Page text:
The 1920s novels House in Dormer Forest and Seven for a Secret were written at Spring Cottage, Lyth Hill by romantic novelist Mary Webb who lived in the village on and off for ten years, alternating between Spring Cottage and her London home, until her death in 1927. The action in her most famous novel Precious Bane took place around the nearby Bomere Poolmarker, that she called Sarn Mere. The oldest known ghost in Shropshire, a dead Roman soldier, is also reputed to haunt Bomere Pool, the site of a Roman army camp and its associated civilian settlement.

A further literary connection can be found in the Brother Cadfael medieval detective novels of Ellis Peters with much of the action in several stories taking place within the traditional forest, lanes and footpaths in and around Bayston Hill or between the village and other surrounding medieval settlements.

The original 1843 church building at Christ Church still stands and a modern church rebuilt on a site, next to the church's Glebelands in the early 1980s

In 2001 an application to further extend the Bayston Hill quarry was turned down after a detailed survey identified six previously unknown historical sites of archaeological importance that would be destroyed by the proposed extension . These included sections of at least one or possible two AD 43 - 450 Roman roads, two 1066 -1547 medieval or mid 16th century post-medieval roads or trackways, a group of cropmarks suggesting historical earthworks or buildings, and a group of three medieval parish boundary stones.



The village has a parish council which contains 15 elected councillors currently chaired by Mrs Janet Whittall. In early 2008 the council took the radical step of appointing two young persons aged between 14 and 18 to represent the views of the village youth at council meetings.


The village is a Shropshire Council electoral division that returns one councillor, an appointment currently filled by Ted Clarke.


The election in 2005 saw Labour lose many votes to the Liberal Democrats, which allowed Daniel Kawczynski of the Conservatives to be elected as MP for Shrewsbury and Atcham with a majority of 1,808


Berries Lane
Bayston Hill stands on an outcropping spur, of a Pre-Cambrian limestone and sandstone sedimentary rock extension of the Longmyndian range, intruding into the Shropshire plain with major appearances at Longden, Lyth Hill, Bayston Hill, and Sharpstone Hill. North of the river Severn it does not outcrop again until it appears east of Shrewsbury as Haughmond Hill. The sediments were laid down under a vast warm ocean, surrounded by many volcanoes that were ground down by later ice age glaciers which provided the fertile soil that contributed to Bayston Hill becoming a successful farming community throughout medieval times. There are still several active geological fault lines underlying the area and on 2 April 1990 Bayston Hill experienced an earthquake, measuring 5.4 on the Richter Scale, that was centred on nearby Bishop's Castlemarker.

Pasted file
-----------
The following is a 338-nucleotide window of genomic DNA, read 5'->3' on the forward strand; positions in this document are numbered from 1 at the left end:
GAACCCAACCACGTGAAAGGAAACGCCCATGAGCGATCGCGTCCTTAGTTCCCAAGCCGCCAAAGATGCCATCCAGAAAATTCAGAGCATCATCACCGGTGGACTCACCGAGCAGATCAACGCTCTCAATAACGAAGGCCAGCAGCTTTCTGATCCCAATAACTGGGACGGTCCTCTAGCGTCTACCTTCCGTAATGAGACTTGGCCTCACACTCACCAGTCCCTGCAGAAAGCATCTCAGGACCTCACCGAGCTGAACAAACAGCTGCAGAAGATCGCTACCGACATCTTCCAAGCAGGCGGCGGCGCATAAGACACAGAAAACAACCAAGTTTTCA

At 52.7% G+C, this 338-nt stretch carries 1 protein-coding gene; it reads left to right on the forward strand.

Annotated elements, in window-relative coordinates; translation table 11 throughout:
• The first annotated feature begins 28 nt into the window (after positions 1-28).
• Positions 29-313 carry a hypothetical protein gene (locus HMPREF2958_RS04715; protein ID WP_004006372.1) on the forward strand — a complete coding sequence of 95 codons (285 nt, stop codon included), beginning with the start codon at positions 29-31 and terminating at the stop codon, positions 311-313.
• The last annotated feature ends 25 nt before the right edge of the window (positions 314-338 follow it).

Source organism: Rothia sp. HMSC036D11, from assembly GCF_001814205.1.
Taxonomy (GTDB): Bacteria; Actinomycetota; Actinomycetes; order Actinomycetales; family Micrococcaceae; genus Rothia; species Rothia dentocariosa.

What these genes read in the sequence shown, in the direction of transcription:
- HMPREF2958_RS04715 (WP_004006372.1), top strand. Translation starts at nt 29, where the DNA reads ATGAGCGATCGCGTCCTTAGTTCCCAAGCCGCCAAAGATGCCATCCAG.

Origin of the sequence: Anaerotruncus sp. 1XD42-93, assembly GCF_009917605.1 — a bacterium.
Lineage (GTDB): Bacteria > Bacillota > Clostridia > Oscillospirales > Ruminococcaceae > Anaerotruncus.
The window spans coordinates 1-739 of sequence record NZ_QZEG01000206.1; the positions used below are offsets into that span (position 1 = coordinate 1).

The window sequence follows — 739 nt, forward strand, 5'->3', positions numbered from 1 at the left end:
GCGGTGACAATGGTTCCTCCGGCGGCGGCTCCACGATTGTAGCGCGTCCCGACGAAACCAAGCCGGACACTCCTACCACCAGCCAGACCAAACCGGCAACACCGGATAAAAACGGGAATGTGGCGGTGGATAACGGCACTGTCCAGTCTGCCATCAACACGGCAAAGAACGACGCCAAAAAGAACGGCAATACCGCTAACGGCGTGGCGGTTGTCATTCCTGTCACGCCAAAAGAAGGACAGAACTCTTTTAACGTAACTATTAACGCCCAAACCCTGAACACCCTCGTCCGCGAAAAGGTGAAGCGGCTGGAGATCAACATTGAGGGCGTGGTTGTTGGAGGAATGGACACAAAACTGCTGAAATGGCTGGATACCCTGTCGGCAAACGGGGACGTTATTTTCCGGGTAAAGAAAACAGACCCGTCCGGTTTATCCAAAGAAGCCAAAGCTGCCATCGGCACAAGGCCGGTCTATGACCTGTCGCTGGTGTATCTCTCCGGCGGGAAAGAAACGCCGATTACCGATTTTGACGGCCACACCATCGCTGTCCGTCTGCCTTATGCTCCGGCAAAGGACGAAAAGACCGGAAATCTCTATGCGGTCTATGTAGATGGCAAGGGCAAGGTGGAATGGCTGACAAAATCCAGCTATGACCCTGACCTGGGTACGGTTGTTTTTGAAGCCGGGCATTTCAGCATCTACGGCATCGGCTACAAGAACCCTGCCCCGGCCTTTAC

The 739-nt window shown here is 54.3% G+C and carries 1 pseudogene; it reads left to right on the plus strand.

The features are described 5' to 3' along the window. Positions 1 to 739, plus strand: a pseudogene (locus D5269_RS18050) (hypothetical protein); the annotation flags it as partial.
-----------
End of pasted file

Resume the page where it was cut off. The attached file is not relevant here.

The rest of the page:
The village lies just three miles south of Shrewsburymarker and is separated from the county town by the main A5 Trunk road. It has good road transport links with easy access to both the A49 and A5. To the south lies the pre-Cambrian Lyth Hill, with Sharpstone Hill standing to the east, the latter now mostly a major sandstone quarry with little of the hill itself now remaining after several hundred years of constant quarrying activities.


According to the 2001 census, there were 2,103 households containing a population of 5,247 which makes Bayston Hill one of the most populated villages in Shropshire and larger than many English towns. It is estimated from electoral registrations that since 2001 the village population has probably grown to something over 5,500.

Only twenty-five percent of the village are aged 60 or over, which is significantly lower than the national average and only 466 individuals were recorded as being over the age of 75.